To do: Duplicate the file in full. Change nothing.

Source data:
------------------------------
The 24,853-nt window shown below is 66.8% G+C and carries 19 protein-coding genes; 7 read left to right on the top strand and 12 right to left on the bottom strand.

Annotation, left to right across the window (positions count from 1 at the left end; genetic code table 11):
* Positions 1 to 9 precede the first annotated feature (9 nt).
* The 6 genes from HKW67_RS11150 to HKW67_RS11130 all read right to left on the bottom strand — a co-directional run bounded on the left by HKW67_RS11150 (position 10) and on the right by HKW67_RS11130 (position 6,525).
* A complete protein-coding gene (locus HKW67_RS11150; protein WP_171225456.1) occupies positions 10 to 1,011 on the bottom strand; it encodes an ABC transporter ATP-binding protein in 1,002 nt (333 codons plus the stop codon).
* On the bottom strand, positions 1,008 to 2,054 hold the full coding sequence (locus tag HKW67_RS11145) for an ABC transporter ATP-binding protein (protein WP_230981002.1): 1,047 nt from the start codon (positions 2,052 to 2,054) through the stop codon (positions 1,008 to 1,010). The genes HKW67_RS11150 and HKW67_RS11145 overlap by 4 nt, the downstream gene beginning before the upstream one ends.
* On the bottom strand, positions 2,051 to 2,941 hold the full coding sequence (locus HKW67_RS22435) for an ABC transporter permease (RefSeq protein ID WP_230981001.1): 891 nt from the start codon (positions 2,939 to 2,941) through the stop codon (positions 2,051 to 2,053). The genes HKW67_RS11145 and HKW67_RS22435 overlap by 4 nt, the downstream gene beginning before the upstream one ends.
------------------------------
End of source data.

The 24,853-nt window shown below is 66.8% G+C and carries 19 protein-coding genes; 7 read left to right on the top strand and 12 right to left on the bottom strand.

Annotation, left to right across the window (positions count from 1 at the left end; genetic code table 11):
* Positions 1 to 9 precede the first annotated feature (9 nt).
* The 6 genes from HKW67_RS11150 to HKW67_RS11130 all read right to left on the bottom strand — a co-directional run bounded on the left by HKW67_RS11150 (position 10) and on the right by HKW67_RS11130 (position 6,525).
* A complete protein-coding gene (locus HKW67_RS11150; protein WP_171225456.1) occupies positions 10 to 1,011 on the bottom strand; it encodes an ABC transporter ATP-binding protein in 1,002 nt (333 codons plus the stop codon).
* On the bottom strand, positions 1,008 to 2,054 hold the full coding sequence (locus tag HKW67_RS11145) for an ABC transporter ATP-binding protein (protein WP_230981002.1): 1,047 nt from the start codon (positions 2,052 to 2,054) through the stop codon (positions 1,008 to 1,010). The genes HKW67_RS11150 and HKW67_RS11145 overlap by 4 nt, the downstream gene beginning before the upstream one ends.
* On the bottom strand, positions 2,051 to 2,941 hold the full coding sequence (locus HKW67_RS22435) for an ABC transporter permease (RefSeq protein ID WP_230981001.1): 891 nt from the start codon (positions 2,939 to 2,941) through the stop codon (positions 2,051 to 2,053). The genes HKW67_RS11145 and HKW67_RS22435 overlap by 4 nt, the downstream gene beginning before the upstream one ends.